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China trials website for public to report games violating new restrictions

Players encouraged to identify games that don't require real name registration or implement time and spending limits

A new website has been launched in China urging people to report any video games or companies that do not comply with the nation's recently increased restrictions on gaming.

The South China Morning Post reports that this website -- titled 'Reporting platform for gaming companies implementation of anti-addiction regulations' -- is currently in a trial phase.

It was set up by the National Press and Publication Administration, the government body that handles the video games industry, including approvals for new games that are set to be released in the market.

The website requires a Chinese ID and mobile phone number to make a report, with incidents grouped under three categories:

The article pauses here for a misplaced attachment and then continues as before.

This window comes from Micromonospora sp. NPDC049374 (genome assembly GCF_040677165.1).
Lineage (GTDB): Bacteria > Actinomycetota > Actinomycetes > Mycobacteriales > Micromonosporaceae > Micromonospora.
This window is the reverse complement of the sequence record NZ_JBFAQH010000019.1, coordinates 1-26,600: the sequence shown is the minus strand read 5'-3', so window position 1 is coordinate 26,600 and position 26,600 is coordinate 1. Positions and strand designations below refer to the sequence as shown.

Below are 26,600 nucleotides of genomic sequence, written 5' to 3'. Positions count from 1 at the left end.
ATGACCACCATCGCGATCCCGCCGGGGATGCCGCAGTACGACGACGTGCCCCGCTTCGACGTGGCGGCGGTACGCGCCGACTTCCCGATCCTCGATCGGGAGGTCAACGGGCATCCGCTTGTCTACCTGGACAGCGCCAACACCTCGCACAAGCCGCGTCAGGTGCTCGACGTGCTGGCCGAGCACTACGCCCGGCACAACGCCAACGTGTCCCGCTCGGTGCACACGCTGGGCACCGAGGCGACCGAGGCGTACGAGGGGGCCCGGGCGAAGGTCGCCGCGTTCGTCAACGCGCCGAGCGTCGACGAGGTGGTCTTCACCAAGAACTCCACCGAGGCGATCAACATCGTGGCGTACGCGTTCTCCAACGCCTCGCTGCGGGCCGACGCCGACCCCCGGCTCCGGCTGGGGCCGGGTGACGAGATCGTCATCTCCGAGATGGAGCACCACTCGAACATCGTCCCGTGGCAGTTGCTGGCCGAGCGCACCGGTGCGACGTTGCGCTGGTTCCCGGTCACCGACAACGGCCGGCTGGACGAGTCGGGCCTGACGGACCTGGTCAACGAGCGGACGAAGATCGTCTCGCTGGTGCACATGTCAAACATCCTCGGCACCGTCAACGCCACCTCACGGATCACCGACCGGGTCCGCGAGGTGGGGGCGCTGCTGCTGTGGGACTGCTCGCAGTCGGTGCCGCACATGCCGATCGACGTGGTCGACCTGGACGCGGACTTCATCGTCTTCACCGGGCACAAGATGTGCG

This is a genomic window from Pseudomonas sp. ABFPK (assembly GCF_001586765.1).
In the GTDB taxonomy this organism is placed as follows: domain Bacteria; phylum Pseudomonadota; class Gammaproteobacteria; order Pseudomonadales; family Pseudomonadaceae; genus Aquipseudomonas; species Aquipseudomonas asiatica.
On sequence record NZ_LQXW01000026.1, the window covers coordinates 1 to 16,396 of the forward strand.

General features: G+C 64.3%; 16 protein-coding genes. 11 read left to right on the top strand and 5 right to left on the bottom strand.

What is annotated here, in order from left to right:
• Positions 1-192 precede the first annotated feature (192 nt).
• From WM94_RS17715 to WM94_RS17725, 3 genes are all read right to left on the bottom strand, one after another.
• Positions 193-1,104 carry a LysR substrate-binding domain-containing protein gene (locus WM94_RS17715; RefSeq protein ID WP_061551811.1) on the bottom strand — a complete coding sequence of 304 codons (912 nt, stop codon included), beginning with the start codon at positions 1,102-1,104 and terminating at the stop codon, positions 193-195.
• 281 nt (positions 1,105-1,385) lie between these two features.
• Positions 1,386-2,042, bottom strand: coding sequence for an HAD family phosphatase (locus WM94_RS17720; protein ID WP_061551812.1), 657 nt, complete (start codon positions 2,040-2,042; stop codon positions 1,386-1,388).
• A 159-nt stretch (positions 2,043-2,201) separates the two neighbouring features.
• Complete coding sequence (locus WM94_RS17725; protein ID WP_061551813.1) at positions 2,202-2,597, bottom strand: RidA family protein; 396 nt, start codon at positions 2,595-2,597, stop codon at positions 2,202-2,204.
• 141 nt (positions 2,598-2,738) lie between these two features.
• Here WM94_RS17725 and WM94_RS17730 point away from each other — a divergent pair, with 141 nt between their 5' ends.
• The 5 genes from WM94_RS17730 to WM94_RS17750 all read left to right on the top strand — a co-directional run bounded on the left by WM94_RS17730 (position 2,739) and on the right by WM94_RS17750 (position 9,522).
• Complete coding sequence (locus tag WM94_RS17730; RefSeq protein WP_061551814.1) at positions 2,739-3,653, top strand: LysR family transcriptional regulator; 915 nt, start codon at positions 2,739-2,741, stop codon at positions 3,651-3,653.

• whether an online game is complying with the requirements for real name registrations by all users
  • whether an online game has implemented the new time limits for players under 18
  • whether an online game has taken steps to prevent teenagers from spending too much on in-game transactions

Last month, the Chinese government announced new restrictions on play time with players aged under 18 only allowed three hours per week, and only between 8pm and 9pm on Friday, Saturday, Sunday or a public holiday.

There was also a new cap on online spending at 200 yuan ($30.93) per month for 8 to 15-year-olds, and 400 yuan ($61.86) for 16 to 18-year-olds.

The restrictions are part of China's efforts to combat video game addiction among young people.

Last week, it was also reported regulators are going to slow down the approvals process for new online games. Approvals were frozen entirely for ten months in 2018.

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James Batchelor avatar
James Batchelor: James is Editor-in-Chief at, and has been a B2B journalist since 2006. He is author of The Best Non-Violent Video Games
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